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FBI Takes Note of the 7th Anniversary of the Disappearance of Ex-FBI Agent Robert Levinson

Robert Levinson

By Allan Lengel
ticklethewire.com

The FBI issued a press release on Friday denoting the seven-year anniversary of the disappearance of former FBI agent Robert Levinson.

The release said that Levinson, who turns 66 on March 10, retired from the FBI in 1998. On March 8, 2007, he traveled to Kish Island, Iran, “as a private investigator. He went missing the next day and is now one of the longest-held Americans in history.”

The release makes no mention of his wife Christine Levinson’s statements in January to CBS that her husband was a consultant for the CIA.

The FBI announced two years ago that it was offering a $1 million reward in the case.

“Bob’s absence over the past seven years has exacted an enormous toll on his family, and we will not waver in our commitment to bringing him home safely to his loved ones and his country,” FBI Director James B. Comey said in a statement. “We continue to request the assistance of our international partners, as well as the Islamic Republic of Iran, and we continue to ask anyone with information regarding Bob’s disappearance to contact the FBI.”

House Bill Would Prohibit Secret Collection of Americans’ Records Without Approval of Surveillance Court

Steve Neavling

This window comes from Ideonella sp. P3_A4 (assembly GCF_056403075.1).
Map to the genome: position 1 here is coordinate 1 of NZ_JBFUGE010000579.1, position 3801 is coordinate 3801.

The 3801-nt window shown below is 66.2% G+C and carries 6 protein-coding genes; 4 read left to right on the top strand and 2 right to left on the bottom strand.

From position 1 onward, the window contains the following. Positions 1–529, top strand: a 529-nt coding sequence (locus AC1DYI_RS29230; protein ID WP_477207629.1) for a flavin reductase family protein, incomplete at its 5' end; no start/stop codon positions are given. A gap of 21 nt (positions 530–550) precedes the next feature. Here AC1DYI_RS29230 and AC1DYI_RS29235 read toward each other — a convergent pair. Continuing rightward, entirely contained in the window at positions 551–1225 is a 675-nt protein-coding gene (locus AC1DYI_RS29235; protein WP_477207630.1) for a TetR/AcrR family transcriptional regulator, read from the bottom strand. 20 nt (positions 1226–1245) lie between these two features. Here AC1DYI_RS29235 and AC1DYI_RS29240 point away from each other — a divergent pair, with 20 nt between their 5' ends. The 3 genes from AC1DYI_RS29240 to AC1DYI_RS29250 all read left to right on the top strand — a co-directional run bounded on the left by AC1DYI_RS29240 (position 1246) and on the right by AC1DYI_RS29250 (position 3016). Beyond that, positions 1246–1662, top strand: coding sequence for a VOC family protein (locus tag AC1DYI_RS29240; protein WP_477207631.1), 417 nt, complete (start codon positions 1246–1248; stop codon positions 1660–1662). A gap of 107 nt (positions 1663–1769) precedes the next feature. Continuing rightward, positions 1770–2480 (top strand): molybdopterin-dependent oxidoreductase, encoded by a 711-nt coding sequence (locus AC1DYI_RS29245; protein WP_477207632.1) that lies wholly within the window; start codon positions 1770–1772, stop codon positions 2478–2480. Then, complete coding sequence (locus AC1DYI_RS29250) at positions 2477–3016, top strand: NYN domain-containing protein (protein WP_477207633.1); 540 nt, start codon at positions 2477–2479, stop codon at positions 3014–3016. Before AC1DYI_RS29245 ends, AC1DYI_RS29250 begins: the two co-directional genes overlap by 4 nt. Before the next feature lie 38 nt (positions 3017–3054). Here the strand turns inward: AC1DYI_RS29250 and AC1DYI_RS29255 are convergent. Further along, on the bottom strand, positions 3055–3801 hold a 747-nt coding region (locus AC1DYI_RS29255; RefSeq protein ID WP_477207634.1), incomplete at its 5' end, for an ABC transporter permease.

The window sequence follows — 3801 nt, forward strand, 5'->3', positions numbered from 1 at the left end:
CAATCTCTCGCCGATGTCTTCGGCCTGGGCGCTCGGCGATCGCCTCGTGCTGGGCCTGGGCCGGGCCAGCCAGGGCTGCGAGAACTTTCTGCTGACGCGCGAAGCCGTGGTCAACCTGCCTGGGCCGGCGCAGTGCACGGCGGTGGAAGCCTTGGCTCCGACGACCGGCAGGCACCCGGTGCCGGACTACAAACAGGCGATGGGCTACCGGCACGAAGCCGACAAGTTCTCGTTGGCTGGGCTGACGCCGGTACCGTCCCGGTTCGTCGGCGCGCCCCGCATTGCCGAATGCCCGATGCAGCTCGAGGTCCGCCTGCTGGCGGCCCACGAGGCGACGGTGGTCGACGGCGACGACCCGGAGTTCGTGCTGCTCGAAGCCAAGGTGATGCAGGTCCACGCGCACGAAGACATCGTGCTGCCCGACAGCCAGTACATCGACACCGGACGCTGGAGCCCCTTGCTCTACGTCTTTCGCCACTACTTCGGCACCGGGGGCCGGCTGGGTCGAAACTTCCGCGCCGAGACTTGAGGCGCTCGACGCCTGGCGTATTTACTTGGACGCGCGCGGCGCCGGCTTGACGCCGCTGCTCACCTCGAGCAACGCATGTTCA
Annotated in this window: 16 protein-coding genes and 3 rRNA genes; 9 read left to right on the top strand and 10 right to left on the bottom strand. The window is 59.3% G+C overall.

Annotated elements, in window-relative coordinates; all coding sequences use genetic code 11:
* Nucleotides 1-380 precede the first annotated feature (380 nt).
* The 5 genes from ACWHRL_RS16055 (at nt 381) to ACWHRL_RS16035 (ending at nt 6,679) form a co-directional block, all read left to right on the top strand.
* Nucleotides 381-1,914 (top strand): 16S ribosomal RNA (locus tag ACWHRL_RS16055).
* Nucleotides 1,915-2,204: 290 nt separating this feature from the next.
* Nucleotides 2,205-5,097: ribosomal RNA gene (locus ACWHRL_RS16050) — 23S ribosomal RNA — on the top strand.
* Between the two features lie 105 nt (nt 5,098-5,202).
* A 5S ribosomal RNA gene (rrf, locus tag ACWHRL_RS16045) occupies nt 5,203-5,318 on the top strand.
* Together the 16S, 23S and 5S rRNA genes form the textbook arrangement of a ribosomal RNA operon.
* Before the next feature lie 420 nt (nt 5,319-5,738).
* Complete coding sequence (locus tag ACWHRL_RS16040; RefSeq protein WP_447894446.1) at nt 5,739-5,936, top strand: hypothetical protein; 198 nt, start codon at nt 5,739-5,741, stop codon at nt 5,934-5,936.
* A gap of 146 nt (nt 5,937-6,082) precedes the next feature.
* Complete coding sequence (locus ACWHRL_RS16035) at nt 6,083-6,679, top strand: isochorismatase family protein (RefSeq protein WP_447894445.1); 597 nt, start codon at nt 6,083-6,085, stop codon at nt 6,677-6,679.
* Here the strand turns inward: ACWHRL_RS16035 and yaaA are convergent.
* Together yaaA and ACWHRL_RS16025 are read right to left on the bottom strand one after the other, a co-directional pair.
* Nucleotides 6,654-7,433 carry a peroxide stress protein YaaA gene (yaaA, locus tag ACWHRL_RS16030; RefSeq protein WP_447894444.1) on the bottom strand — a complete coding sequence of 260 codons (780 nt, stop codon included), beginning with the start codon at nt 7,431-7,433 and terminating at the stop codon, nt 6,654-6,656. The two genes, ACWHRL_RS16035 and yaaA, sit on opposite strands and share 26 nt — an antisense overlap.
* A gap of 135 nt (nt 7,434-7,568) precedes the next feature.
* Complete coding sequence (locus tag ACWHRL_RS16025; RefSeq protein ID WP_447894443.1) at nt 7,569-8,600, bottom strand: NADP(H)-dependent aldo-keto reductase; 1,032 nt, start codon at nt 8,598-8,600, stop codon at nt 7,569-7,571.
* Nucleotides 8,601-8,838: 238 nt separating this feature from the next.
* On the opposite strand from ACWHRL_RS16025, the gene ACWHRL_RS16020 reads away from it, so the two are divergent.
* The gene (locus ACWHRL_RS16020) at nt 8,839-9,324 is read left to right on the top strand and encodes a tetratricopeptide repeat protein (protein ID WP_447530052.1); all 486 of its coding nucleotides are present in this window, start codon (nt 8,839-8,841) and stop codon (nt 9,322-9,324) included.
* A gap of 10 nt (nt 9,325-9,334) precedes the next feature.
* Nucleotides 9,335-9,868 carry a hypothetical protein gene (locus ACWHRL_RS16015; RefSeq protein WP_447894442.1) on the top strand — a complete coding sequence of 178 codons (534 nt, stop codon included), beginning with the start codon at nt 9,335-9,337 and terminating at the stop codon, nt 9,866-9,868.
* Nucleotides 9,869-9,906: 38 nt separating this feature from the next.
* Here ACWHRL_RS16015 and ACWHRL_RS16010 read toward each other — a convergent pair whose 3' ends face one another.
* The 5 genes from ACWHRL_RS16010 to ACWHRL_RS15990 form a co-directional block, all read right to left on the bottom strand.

ticklethewire.com

The U.S. House is considering a bill that would restrict the ability of the FBI and NSA to secretly collect records of U.S. citizens, the Missoulian reports.

The bill, introduced on Thursday by John Waslh, D-Mont., would ban the collection of telephone, financial and e-mail records without the approval of the Foreign Intelligence Surveillance Court.

That would require a case to be made for targeting a individual on the basis that the person is tied to international terrorism or foreign intelligence.

“As I’ve been traveling around the state … this is an issue that I’m hearing about from Montanans, about the government trampling on our civil liberties,” Walsh told the Missoulian. “I said that when I came here, I wanted to identify problems, find a fix for the problem and solve that problem.”

 

Jim Gilmore: Balancing Challenges of Homeland Security And Civil Liberities

By Jim Gilmore
The Washington Times

Our country is currently in a struggle between the need to protect our citizens from terrorism and the need to protect the civil liberties of our citizens. How can we do both while not sacrificing either?